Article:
Thursday, March 10, 2011

Home Schooling - The Battle Of Wills - A Battle For His Future



Song:  Fleurs Du Mal

 Artist:  Sarah Brightman



I have been a Correctional Officer for almost 23 years
 (soon to retire).

We, in our profession, are keen observers of human nature.

The safety of Officers, and Inmates alike, depend
on our being able to predict actions of individuals,
and of groups, in different settings.

While, many times, we cannot predict these actions...
we must, at least, be able to see abnormal behavior of groups
and individuals (variations of the norm) as they unfold.

To do this...we must quickly assess individuals through their 
body language, intonation, verbiage...etc. in order to discern 
good, neutral, or evil intent.

I say this because, we, as human beings, are very similar in drives...
and so, in motives.

Many of the Inmates have never grown out of adolescence. 
They are perpetual short term thinkers.

They had never learned the true value of deferred gratification.

Most dropped out of school...and so, out of life.

I have seen, time and again, through their actions...
that their parents had lost the battle of wills 
with their children early in their development.

They sought to utilize the same tactics as a toddler 
would, while being toilet trained.

All many know is pure stubbornness and aggression
when faced with opposition.

Many inmates feel that the world is against them...
in essence, they are correct...partially.

What they don't realize is...
what their parents had allowed them to get away with...
others won't.

They got used to going through life by trying to plow their way
through others by force of will.

They don't realize, especially when it comes in the workplace...
that though many won't directly oppose them...
and many will allow them momentary victory...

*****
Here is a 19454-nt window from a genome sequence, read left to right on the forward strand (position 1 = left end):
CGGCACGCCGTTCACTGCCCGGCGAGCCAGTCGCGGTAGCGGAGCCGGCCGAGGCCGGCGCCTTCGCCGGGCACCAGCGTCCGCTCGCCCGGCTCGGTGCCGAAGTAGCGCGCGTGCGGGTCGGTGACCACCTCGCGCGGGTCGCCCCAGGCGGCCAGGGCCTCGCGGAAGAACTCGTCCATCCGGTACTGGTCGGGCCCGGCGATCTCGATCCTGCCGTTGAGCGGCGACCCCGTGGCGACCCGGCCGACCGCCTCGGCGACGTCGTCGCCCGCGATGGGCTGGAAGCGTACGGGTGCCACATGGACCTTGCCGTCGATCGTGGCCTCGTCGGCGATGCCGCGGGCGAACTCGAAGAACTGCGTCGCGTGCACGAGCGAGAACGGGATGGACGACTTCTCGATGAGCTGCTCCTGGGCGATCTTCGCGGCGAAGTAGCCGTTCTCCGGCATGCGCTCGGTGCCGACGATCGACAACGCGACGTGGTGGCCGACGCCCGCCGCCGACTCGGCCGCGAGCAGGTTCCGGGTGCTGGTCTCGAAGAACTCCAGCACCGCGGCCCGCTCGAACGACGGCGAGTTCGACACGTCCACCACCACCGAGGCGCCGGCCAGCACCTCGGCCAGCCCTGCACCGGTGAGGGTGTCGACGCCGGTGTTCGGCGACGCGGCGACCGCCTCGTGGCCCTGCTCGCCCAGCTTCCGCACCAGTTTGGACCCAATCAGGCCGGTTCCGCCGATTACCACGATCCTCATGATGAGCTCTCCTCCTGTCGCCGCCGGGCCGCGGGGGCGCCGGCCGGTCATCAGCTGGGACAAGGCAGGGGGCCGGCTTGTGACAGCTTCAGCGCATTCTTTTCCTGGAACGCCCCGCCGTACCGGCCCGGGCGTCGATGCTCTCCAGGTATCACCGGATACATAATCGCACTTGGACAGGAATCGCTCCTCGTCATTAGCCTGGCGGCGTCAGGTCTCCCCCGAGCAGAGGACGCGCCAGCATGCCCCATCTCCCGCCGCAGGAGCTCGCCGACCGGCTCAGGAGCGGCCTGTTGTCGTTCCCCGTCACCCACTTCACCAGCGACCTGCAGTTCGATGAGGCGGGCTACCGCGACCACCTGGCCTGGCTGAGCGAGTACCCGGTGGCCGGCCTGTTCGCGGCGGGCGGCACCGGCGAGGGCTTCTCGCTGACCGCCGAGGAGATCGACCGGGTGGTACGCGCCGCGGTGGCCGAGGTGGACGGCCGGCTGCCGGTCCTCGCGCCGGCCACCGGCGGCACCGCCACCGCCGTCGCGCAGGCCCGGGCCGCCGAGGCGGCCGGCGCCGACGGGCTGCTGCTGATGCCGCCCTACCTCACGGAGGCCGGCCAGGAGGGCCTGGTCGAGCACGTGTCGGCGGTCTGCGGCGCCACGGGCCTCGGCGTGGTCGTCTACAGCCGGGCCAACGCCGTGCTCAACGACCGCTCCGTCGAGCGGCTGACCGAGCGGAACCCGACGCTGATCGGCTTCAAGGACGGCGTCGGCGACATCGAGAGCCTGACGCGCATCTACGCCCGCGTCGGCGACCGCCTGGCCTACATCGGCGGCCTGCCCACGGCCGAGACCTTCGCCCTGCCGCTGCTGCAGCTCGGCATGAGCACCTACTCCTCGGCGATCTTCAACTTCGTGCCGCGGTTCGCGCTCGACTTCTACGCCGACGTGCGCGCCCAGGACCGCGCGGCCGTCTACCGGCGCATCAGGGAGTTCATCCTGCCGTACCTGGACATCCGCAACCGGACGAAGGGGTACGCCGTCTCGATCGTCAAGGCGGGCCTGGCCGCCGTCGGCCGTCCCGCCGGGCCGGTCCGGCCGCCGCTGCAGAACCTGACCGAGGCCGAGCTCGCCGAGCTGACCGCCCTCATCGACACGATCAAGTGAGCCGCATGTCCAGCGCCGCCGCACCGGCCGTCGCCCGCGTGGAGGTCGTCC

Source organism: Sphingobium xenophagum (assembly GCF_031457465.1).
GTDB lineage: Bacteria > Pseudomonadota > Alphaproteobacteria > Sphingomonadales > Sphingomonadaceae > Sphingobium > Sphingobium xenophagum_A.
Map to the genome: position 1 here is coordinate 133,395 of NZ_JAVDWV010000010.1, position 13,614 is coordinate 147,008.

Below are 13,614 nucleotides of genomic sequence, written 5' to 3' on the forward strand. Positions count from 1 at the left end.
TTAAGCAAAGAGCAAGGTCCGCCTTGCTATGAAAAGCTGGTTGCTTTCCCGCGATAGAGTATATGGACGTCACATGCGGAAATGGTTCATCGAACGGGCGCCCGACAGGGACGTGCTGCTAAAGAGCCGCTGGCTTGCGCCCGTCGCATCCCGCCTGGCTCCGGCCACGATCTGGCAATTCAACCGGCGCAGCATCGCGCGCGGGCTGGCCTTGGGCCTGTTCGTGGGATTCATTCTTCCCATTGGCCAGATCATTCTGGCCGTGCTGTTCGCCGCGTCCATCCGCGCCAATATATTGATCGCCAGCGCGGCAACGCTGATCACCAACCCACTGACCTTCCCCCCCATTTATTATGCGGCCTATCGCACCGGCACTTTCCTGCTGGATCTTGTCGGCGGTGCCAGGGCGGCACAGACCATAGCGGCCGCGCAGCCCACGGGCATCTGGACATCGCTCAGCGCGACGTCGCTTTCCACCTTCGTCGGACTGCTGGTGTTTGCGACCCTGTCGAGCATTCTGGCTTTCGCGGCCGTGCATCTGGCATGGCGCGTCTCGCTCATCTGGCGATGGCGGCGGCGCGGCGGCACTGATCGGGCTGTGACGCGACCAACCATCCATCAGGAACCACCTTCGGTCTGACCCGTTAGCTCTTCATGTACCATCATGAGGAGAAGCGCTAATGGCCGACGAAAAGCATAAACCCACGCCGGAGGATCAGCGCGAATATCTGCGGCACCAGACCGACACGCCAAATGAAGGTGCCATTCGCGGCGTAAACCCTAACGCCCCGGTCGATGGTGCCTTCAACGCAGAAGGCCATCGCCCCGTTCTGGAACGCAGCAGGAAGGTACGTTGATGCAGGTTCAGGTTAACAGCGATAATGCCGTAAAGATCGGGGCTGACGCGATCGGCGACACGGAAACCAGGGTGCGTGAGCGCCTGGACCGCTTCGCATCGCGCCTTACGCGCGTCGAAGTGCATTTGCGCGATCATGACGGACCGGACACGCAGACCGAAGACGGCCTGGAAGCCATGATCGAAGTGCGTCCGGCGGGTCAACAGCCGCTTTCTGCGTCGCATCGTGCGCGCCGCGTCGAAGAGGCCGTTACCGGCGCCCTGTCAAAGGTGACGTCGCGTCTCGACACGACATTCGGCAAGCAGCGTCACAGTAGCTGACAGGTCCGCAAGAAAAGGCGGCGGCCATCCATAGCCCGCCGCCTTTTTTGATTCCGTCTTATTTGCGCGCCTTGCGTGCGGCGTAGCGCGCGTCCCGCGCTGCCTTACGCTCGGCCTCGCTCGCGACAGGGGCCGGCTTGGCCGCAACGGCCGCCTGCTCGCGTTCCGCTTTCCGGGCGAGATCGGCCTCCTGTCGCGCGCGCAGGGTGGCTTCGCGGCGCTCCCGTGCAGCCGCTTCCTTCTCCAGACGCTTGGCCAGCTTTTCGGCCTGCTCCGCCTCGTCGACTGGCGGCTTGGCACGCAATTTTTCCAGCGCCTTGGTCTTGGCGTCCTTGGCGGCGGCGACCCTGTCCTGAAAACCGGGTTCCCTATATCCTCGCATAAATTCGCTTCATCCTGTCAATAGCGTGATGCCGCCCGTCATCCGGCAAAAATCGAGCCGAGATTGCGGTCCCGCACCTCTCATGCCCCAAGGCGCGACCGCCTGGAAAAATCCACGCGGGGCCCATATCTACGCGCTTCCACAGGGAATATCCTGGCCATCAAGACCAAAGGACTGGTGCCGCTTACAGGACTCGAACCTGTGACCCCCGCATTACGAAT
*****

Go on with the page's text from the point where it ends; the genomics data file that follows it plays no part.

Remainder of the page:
the doors of opportunity close...
most of the time, without them realizing there 
were doors there in the first place.

They go through life, incorrectly thinking, that others
cannot discern intent in others by reading...
not only their actions, or inactions...
but their body language and speech patterns.

They are constantly being assessed in life by others...
and they are constantly being rejected in the first
few seconds of having been seen.

Attitude is often manifested in a way that others can pick up on.

This attitude is often the same one they had with their parents.

They never learned to overcome their natural urges...
as their tactics had always worked for them since childhood.

A successful tactic is one often used.
Something that is often used...
becomes habit.

A baby seeks to satisfy his needs.
All he knows is his immediate gratification urges.
He is pure... innocent... he harbors no evil intent.

We, as parents, know the need to suppress mere urges...
mere immediate gratification desires...
to achieve harmony with others...
while doing what is correct...
to achieve greater gains...
in the future.


To a child...
to constantly test the battle line...
where he can safely go without opposition...
or where, with enough effort, force his way past...
by putting up enough effort, in the short term, to gain
long term ease through the relaxation of standards...
by forcing the parent to compromise...is his ultimate goal.

For a parent to compromise standards because it is easier